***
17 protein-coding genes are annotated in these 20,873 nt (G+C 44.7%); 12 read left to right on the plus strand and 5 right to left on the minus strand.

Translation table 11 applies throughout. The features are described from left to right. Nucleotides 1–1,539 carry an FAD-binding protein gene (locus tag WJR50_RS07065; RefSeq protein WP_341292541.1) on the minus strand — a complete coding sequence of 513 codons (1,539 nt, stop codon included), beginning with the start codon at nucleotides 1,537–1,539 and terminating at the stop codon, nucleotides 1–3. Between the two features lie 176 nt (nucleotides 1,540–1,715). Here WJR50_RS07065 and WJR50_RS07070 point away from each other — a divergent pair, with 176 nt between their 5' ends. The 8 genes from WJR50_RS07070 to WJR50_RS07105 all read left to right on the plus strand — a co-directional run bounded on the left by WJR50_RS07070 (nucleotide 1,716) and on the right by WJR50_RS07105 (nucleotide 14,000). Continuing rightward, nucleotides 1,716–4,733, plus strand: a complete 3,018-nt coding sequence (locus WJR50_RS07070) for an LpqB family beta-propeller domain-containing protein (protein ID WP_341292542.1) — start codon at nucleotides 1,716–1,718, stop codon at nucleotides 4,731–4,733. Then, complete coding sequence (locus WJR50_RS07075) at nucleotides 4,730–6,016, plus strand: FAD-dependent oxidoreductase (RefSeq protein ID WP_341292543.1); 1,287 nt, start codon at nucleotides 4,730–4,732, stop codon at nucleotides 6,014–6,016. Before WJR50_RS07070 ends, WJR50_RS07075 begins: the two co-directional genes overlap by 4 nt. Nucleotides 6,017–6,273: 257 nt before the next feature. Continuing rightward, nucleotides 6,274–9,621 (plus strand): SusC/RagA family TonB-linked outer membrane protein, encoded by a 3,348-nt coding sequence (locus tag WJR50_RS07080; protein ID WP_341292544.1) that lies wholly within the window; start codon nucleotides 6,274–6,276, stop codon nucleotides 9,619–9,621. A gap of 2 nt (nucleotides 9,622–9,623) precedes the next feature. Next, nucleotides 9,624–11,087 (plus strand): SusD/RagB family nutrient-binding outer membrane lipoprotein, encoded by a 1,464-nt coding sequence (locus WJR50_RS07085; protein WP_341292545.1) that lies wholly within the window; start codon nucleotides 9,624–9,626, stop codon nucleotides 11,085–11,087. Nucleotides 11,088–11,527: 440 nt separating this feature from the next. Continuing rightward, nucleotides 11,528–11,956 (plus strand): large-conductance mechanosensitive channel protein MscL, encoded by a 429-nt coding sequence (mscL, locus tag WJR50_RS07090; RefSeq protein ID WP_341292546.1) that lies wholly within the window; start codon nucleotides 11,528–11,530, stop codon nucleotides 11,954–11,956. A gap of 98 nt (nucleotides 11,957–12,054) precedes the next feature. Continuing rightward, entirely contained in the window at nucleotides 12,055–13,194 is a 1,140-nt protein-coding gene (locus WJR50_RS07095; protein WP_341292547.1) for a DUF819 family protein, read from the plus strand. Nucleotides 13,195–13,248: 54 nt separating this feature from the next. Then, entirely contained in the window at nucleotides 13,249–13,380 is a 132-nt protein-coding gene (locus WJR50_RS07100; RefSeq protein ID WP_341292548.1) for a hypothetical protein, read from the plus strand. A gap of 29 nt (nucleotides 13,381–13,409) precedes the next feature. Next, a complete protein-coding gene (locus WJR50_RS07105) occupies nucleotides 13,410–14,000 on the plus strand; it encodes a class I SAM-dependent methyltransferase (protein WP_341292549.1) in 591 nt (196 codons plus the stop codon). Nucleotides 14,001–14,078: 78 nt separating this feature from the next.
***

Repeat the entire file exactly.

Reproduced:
17 protein-coding genes are annotated in these 20,873 nt (G+C 44.7%); 12 read left to right on the plus strand and 5 right to left on the minus strand.

Translation table 11 applies throughout. The features are described from left to right. Nucleotides 1–1,539 carry an FAD-binding protein gene (locus tag WJR50_RS07065; RefSeq protein WP_341292541.1) on the minus strand — a complete coding sequence of 513 codons (1,539 nt, stop codon included), beginning with the start codon at nucleotides 1,537–1,539 and terminating at the stop codon, nucleotides 1–3. Between the two features lie 176 nt (nucleotides 1,540–1,715). Here WJR50_RS07065 and WJR50_RS07070 point away from each other — a divergent pair, with 176 nt between their 5' ends. The 8 genes from WJR50_RS07070 to WJR50_RS07105 all read left to right on the plus strand — a co-directional run bounded on the left by WJR50_RS07070 (nucleotide 1,716) and on the right by WJR50_RS07105 (nucleotide 14,000). Continuing rightward, nucleotides 1,716–4,733, plus strand: a complete 3,018-nt coding sequence (locus WJR50_RS07070) for an LpqB family beta-propeller domain-containing protein (protein ID WP_341292542.1) — start codon at nucleotides 1,716–1,718, stop codon at nucleotides 4,731–4,733. Then, complete coding sequence (locus WJR50_RS07075) at nucleotides 4,730–6,016, plus strand: FAD-dependent oxidoreductase (RefSeq protein ID WP_341292543.1); 1,287 nt, start codon at nucleotides 4,730–4,732, stop codon at nucleotides 6,014–6,016. Before WJR50_RS07070 ends, WJR50_RS07075 begins: the two co-directional genes overlap by 4 nt. Nucleotides 6,017–6,273: 257 nt before the next feature. Continuing rightward, nucleotides 6,274–9,621 (plus strand): SusC/RagA family TonB-linked outer membrane protein, encoded by a 3,348-nt coding sequence (locus tag WJR50_RS07080; protein ID WP_341292544.1) that lies wholly within the window; start codon nucleotides 6,274–6,276, stop codon nucleotides 9,619–9,621. A gap of 2 nt (nucleotides 9,622–9,623) precedes the next feature. Next, nucleotides 9,624–11,087 (plus strand): SusD/RagB family nutrient-binding outer membrane lipoprotein, encoded by a 1,464-nt coding sequence (locus WJR50_RS07085; protein WP_341292545.1) that lies wholly within the window; start codon nucleotides 9,624–9,626, stop codon nucleotides 11,085–11,087. Nucleotides 11,088–11,527: 440 nt separating this feature from the next. Continuing rightward, nucleotides 11,528–11,956 (plus strand): large-conductance mechanosensitive channel protein MscL, encoded by a 429-nt coding sequence (mscL, locus tag WJR50_RS07090; RefSeq protein ID WP_341292546.1) that lies wholly within the window; start codon nucleotides 11,528–11,530, stop codon nucleotides 11,954–11,956. A gap of 98 nt (nucleotides 11,957–12,054) precedes the next feature. Continuing rightward, entirely contained in the window at nucleotides 12,055–13,194 is a 1,140-nt protein-coding gene (locus WJR50_RS07095; protein WP_341292547.1) for a DUF819 family protein, read from the plus strand. Nucleotides 13,195–13,248: 54 nt separating this feature from the next. Then, entirely contained in the window at nucleotides 13,249–13,380 is a 132-nt protein-coding gene (locus WJR50_RS07100; RefSeq protein ID WP_341292548.1) for a hypothetical protein, read from the plus strand. A gap of 29 nt (nucleotides 13,381–13,409) precedes the next feature. Next, a complete protein-coding gene (locus WJR50_RS07105) occupies nucleotides 13,410–14,000 on the plus strand; it encodes a class I SAM-dependent methyltransferase (protein WP_341292549.1) in 591 nt (196 codons plus the stop codon). Nucleotides 14,001–14,078: 78 nt separating this feature from the next.